Indian Made Aertex Bush Jacket

Despite having been in use since the late nineteenth century for civilian clothing, it was only in WW2 that the British Empire started making garments out of Aertex fabric. Aertex was the invention of a Lewis Haslam in the late nineteenth who realised that by creating an open weave fabric air could be trapped within the cloth allowing the material to keep the wearer cool in hot weather and warm in cooler breezes:imageThis fabric is from an Indian made bush jacket:imageThis bush jacket turned up in a charity shop in Huddersfield of all places. Sadly only one of the original coconut buttons survives:image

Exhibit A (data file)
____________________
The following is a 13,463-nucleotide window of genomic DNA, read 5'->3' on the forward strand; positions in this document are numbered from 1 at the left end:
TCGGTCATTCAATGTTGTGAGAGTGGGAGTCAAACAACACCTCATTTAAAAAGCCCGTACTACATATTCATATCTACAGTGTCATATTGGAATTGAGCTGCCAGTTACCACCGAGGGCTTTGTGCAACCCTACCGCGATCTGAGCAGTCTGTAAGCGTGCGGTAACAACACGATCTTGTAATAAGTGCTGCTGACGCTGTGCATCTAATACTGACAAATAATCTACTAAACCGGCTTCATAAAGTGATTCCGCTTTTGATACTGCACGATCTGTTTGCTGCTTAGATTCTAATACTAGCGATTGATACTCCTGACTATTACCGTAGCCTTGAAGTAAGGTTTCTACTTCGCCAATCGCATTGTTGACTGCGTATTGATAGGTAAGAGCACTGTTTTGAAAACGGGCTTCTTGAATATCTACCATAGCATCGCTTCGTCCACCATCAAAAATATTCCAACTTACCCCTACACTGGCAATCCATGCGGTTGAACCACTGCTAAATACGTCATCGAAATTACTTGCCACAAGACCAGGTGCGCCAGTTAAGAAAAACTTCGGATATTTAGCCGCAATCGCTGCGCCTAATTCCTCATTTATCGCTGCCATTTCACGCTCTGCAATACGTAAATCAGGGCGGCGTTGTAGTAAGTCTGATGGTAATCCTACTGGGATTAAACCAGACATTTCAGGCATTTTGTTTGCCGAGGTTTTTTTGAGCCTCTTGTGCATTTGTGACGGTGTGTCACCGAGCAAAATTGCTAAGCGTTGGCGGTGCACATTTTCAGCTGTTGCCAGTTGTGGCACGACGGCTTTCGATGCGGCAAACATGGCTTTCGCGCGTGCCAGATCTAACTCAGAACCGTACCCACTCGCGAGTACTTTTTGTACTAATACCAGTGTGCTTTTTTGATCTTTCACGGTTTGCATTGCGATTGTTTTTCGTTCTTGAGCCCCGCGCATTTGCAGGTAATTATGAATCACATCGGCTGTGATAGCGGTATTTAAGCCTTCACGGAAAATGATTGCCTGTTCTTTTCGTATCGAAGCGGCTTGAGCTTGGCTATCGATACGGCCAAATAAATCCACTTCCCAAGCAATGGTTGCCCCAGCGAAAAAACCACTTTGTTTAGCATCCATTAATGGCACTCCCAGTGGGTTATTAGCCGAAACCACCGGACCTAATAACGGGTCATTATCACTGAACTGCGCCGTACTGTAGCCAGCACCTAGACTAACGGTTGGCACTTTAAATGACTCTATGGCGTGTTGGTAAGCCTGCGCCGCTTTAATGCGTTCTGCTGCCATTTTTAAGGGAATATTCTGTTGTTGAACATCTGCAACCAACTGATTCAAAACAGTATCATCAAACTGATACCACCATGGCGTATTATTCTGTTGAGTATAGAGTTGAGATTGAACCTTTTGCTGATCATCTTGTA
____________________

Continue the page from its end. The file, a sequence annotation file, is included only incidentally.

I have replaced the rest of the missing buttons with similar natural fibre examples to give it a more acceptable appearance. The jacket itself has two pleated breast pockets:imageAnd a second pair of plain pockets on the skirts of the jacket:imageAnd a single inside pocket:imageEach shoulder has a strap for rank or securing webbing:imageThe interior of the bush jacket has the standard circular Indian acceptance mark:imageThis shows the jacket dates from 1943. These thin bush jackets were light enough to be worn as a shirt as well, by tucking the skirts into the owner’s shorts of trousers and examples of them being worn in both styles can be seen in period photographs. I frequently use this jacket for re-enacting as it is light and cool and very comfortable to wear on the odd day of English sunshine!image

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